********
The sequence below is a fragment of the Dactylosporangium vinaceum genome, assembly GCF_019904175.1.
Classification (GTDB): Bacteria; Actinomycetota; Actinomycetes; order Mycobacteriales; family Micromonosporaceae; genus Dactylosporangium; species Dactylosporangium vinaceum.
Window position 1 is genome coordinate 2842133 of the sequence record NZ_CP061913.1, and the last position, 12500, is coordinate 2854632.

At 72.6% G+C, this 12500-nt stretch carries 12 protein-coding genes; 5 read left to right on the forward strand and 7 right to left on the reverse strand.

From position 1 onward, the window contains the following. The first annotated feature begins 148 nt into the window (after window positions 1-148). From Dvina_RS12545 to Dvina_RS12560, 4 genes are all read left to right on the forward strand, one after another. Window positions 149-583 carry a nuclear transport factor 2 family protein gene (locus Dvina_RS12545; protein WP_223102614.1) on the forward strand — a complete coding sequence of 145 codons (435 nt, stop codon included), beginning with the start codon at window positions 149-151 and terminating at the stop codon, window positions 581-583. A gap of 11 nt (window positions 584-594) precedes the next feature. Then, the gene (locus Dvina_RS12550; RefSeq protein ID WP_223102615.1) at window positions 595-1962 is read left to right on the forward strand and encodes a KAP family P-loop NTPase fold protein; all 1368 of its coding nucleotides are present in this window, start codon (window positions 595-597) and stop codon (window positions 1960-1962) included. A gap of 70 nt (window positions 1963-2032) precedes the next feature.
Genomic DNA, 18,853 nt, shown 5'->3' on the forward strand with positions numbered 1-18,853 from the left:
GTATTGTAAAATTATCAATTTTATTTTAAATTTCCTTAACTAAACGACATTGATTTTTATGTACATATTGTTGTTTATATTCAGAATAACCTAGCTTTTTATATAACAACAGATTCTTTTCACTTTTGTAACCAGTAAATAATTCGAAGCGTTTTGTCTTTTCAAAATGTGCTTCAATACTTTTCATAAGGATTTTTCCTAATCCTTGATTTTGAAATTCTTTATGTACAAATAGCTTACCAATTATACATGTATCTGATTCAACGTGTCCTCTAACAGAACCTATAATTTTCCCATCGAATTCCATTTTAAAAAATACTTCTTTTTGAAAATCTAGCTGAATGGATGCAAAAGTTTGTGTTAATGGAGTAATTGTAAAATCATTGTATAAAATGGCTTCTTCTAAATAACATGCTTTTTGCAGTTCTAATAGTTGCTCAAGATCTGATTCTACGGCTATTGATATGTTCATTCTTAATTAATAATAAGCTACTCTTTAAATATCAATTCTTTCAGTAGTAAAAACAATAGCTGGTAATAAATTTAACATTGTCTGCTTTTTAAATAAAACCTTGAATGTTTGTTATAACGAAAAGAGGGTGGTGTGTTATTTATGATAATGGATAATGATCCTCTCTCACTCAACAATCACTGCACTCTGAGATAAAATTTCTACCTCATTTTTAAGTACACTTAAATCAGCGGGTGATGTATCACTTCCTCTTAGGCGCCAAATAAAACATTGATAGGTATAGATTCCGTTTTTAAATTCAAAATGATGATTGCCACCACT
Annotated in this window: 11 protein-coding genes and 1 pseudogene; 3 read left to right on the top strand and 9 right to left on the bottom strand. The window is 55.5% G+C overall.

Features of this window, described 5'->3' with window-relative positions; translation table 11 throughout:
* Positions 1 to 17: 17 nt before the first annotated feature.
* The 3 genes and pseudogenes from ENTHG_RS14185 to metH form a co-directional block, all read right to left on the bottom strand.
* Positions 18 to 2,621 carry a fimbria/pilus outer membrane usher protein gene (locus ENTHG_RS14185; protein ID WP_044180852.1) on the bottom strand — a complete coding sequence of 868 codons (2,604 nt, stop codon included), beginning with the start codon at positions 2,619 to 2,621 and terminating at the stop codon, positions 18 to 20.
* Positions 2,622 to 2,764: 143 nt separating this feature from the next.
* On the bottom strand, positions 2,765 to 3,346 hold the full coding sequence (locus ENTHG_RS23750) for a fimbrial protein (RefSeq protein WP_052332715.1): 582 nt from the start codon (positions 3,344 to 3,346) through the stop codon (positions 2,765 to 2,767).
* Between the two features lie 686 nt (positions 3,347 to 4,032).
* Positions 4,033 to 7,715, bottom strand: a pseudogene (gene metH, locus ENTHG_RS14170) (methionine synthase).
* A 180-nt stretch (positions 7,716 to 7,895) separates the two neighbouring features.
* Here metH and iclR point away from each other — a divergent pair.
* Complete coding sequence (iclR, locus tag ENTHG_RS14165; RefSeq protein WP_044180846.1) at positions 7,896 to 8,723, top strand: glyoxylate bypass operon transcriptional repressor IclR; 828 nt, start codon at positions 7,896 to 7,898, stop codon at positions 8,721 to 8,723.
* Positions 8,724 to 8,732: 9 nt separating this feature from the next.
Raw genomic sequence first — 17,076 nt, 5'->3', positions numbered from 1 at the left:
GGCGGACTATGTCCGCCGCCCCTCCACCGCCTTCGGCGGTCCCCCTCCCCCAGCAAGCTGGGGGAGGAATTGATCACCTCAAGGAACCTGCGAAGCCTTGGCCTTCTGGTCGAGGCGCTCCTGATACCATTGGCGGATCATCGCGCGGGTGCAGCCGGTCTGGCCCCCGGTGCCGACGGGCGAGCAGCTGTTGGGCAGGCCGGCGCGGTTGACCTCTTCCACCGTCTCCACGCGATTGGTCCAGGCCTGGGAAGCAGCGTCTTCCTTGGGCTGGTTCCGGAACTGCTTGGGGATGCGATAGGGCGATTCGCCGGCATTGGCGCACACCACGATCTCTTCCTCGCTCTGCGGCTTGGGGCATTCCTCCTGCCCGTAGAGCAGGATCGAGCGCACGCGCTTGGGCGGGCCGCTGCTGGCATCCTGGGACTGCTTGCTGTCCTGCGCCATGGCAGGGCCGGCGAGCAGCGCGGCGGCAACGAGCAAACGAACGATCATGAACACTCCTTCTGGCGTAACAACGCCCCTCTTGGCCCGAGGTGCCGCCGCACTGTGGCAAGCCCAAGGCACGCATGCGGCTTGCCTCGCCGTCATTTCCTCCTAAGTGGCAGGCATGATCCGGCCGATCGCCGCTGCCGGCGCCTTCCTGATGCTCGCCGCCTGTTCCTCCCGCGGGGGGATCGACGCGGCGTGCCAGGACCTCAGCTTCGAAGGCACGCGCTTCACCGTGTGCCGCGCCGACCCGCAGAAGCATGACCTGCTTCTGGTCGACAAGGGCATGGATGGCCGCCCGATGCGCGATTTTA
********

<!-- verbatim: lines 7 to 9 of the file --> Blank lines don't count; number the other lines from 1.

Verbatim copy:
GTATTGTAAAATTATCAATTTTATTTTAAATTTCCTTAACTAAACGACATTGATTTTTATGTACATATTGTTGTTTATATTCAGAATAACCTAGCTTTTTATATAACAACAGATTCTTTTCACTTTTGTAACCAGTAAATAATTCGAAGCGTTTTGTCTTTTCAAAATGTGCTTCAATACTTTTCATAAGGATTTTTCCTAATCCTTGATTTTGAAATTCTTTATGTACAAATAGCTTACCAATTATACATGTATCTGATTCAACGTGTCCTCTAACAGAACCTATAATTTTCCCATCGAATTCCATTTTAAAAAATACTTCTTTTTGAAAATCTAGCTGAATGGATGCAAAAGTTTGTGTTAATGGAGTAATTGTAAAATCATTGTATAAAATGGCTTCTTCTAAATAACATGCTTTTTGCAGTTCTAATAGTTGCTCAAGATCTGATTCTACGGCTATTGATATGTTCATTCTTAATTAATAATAAGCTACTCTTTAAATATCAATTCTTTCAGTAGTAAAAACAATAGCTGGTAATAAATTTAACATTGTCTGCTTTTTAAATAAAACCTTGAATGTTTGTTATAACGAAAAGAGGGTGGTGTGTTATTTATGATAATGGATAATGATCCTCTCTCACTCAACAATCACTGCACTCTGAGATAAAATTTCTACCTCATTTTTAAGTACACTTAAATCAGCGGGTGATGTATCACTTCCTCTTAGGCGCCAAATAAAACATTGATAGGTATAGATTCCGTTTTTAAATTCAAAATGATGATTGCCACCACT
Annotated in this window: 11 protein-coding genes and 1 pseudogene; 3 read left to right on the top strand and 9 right to left on the bottom strand. The window is 55.5% G+C overall.

Features of this window, described 5'->3' with window-relative positions; translation table 11 throughout: